A number of students each year ask about opportunities to work in the GROUPER lab. Rather than simply describe my expectations on what sort of person is best suited for recruiting into the lab, I decided to ask those who have experienced it: current and former GROUPER students. Their perspectives on being GROUPER are consistent, and should be considered by students with an interest in our research. While this list does not cover all of the suggestions for what a student should be, and expect from Prof. Caldwell, it addresses several of the factors achieving greatest consensus in the responses.

To be successful in GROUPER, one should be:

Collaborative:

“You need to be more than just a team player. To get the most out of the GROUPER experience you have to be generous in terms of sharing information and helping others.” –KSB

“The GROUPER experience is so valuable because it provides you with the opportunity to collaborate with others who have the same passion for HF, regardless of the specific domain they may be interested in. … I remember coming across an obstacle during my thesis research. During a regular GROUPER meeting, I shared my thoughts and asked for feedback on how to overcome this particular problem. It was extremely helpful to bounce ideas around and benchmark lessons learned from other domains people were researching.” –LIB

“I would recommend the GROUPER lab to anyone who is willing to work and receive constructive feedback on their efforts to complete their studies well. Additionally, being with a group of students who have the same pursuit and are willing to help each other out greatly contributes to an environment ripe for success.” SD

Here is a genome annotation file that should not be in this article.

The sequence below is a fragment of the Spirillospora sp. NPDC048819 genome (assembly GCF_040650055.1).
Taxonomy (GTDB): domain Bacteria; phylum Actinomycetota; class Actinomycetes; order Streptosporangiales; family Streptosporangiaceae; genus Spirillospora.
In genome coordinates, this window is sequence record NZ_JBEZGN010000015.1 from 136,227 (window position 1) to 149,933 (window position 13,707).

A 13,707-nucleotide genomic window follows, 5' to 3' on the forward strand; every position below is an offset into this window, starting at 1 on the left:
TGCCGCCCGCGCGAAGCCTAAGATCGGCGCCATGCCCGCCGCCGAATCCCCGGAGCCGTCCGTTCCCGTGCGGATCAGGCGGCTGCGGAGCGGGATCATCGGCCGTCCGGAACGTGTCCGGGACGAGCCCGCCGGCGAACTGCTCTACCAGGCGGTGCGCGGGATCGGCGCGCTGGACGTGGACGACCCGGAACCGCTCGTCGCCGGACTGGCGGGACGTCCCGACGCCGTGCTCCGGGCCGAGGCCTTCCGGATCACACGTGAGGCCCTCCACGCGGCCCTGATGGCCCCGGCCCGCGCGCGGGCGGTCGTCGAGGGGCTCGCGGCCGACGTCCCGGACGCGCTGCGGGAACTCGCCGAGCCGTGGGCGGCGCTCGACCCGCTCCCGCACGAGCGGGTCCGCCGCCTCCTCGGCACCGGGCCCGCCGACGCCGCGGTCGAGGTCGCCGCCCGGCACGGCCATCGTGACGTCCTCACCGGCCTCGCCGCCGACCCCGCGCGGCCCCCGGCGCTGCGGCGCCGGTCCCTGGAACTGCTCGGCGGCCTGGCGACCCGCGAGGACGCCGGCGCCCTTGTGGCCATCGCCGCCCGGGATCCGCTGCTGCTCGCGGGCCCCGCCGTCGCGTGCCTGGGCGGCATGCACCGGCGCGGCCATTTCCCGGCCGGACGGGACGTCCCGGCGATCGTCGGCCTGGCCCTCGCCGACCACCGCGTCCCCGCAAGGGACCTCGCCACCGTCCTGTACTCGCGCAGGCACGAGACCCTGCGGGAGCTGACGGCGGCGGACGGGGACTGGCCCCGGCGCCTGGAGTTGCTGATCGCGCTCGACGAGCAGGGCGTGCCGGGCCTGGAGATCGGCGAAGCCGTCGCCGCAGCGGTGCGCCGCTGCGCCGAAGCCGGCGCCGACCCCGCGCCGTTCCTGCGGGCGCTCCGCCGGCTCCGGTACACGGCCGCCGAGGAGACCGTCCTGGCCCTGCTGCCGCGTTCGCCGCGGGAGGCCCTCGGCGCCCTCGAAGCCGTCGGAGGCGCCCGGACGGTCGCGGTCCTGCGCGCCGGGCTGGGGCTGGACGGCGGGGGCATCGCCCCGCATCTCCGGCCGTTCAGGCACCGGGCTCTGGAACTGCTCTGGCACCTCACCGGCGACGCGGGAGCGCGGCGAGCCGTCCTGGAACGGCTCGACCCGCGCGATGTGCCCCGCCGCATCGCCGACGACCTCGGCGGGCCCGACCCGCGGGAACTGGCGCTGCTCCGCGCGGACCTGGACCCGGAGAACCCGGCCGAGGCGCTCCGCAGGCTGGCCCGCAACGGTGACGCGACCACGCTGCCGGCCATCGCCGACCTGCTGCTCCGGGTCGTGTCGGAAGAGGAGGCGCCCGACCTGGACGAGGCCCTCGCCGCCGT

“What I think I needed to bring to get the most out of GROUPER are … able to provide help to other lab members, [and] willingness to help lab and not just self i.e., how do we make GROUPER look good and not just how do we make xxx look good” –AJB

“In the end, GROUPER teammates are able to manage projects and do their part of the detailed work. Communication with teammates is very important, since diversity in thought, projects, and experiences provides a huge supply of possibilities that no individual can have on his or her own.” –JDO

“I would highly recommend two learning strategies for new GROUPER: learning by doing and learning from peers.” – EW

Innovative and Persistent:

“A GROUPER teammate cannot succeed without a commitment to thinking about a problem not just in meetings, in classes, or during research, but constantly. The best out-of-the-box thinking comes when not working within the box but still thinking about the problem.” –JDO

“Working in the GROUPER lab is fun and educational. However, you need to be prepared for challenges as well. You will learn how to turn an ill-defined project into a successful project.” –EW

“Lab needs/expectations of a student to be successful in Grouper… [includes] interaction with lab members for innovative ideas and different perspectives” –RCP

Proactive / Self-Motivated:

“We aren’t all going to be inventors, but you can’t wait for someone to tell you how to make improvements. You’ve got to get out there and do them yourself!” –KSB

“In order to get the most out of the GROUPER experience, it’s important to be pro-active and take advantage of all the resources available to you—from your lab mates to Dr. C to the very books inside the lab, a wealth of information is waiting.” –LIB